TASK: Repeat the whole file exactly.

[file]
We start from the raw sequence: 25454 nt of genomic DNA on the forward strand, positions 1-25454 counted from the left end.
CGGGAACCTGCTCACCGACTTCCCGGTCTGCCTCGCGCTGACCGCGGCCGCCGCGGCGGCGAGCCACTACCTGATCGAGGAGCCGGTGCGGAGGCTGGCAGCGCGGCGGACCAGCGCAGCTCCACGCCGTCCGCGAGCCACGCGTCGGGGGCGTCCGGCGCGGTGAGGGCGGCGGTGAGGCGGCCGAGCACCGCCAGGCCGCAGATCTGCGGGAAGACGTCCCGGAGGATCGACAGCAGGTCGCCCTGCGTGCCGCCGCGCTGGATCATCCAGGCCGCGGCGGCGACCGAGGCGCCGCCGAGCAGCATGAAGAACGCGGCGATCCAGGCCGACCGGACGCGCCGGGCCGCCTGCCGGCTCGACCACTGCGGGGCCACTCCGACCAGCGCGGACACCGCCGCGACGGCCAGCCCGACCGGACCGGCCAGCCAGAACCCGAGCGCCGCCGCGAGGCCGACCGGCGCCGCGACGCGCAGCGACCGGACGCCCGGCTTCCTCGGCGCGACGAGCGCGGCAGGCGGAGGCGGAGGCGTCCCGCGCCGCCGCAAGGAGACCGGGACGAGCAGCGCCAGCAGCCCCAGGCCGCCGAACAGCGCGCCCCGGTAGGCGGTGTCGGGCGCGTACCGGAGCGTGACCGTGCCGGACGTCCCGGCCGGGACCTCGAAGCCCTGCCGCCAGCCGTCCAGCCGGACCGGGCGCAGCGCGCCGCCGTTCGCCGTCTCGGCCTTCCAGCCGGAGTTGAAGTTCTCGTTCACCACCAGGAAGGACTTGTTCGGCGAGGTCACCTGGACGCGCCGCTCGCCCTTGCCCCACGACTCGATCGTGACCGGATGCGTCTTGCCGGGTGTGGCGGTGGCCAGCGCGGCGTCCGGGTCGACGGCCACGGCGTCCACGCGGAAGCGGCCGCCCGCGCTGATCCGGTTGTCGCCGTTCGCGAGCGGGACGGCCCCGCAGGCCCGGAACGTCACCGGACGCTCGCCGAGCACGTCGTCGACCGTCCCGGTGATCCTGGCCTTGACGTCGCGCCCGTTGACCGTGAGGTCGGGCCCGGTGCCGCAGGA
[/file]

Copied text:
We start from the raw sequence: 25454 nt of genomic DNA on the forward strand, positions 1-25454 counted from the left end.
CGGGAACCTGCTCACCGACTTCCCGGTCTGCCTCGCGCTGACCGCGGCCGCCGCGGCGGCGAGCCACTACCTGATCGAGGAGCCGGTGCGGAGGCTGGCAGCGCGGCGGACCAGCGCAGCTCCACGCCGTCCGCGAGCCACGCGTCGGGGGCGTCCGGCGCGGTGAGGGCGGCGGTGAGGCGGCCGAGCACCGCCAGGCCGCAGATCTGCGGGAAGACGTCCCGGAGGATCGACAGCAGGTCGCCCTGCGTGCCGCCGCGCTGGATCATCCAGGCCGCGGCGGCGACCGAGGCGCCGCCGAGCAGCATGAAGAACGCGGCGATCCAGGCCGACCGGACGCGCCGGGCCGCCTGCCGGCTCGACCACTGCGGGGCCACTCCGACCAGCGCGGACACCGCCGCGACGGCCAGCCCGACCGGACCGGCCAGCCAGAACCCGAGCGCCGCCGCGAGGCCGACCGGCGCCGCGACGCGCAGCGACCGGACGCCCGGCTTCCTCGGCGCGACGAGCGCGGCAGGCGGAGGCGGAGGCGTCCCGCGCCGCCGCAAGGAGACCGGGACGAGCAGCGCCAGCAGCCCCAGGCCGCCGAACAGCGCGCCCCGGTAGGCGGTGTCGGGCGCGTACCGGAGCGTGACCGTGCCGGACGTCCCGGCCGGGACCTCGAAGCCCTGCCGCCAGCCGTCCAGCCGGACCGGGCGCAGCGCGCCGCCGTTCGCCGTCTCGGCCTTCCAGCCGGAGTTGAAGTTCTCGTTCACCACCAGGAAGGACTTGTTCGGCGAGGTCACCTGGACGCGCCGCTCGCCCTTGCCCCACGACTCGATCGTGACCGGATGCGTCTTGCCGGGTGTGGCGGTGGCCAGCGCGGCGTCCGGGTCGACGGCCACGGCGTCCACGCGGAAGCGGCCGCCCGCGCTGATCCGGTTGTCGCCGTTCGCGAGCGGGACGGCCCCGCAGGCCCGGAACGTCACCGGACGCTCGCCGAGCACGTCGTCGACCGTCCCGGTGATCCTGGCCTTGACGTCGCGCCCGTTGACCGTGAGGTCGGGCCCGGTGCCGCAGGA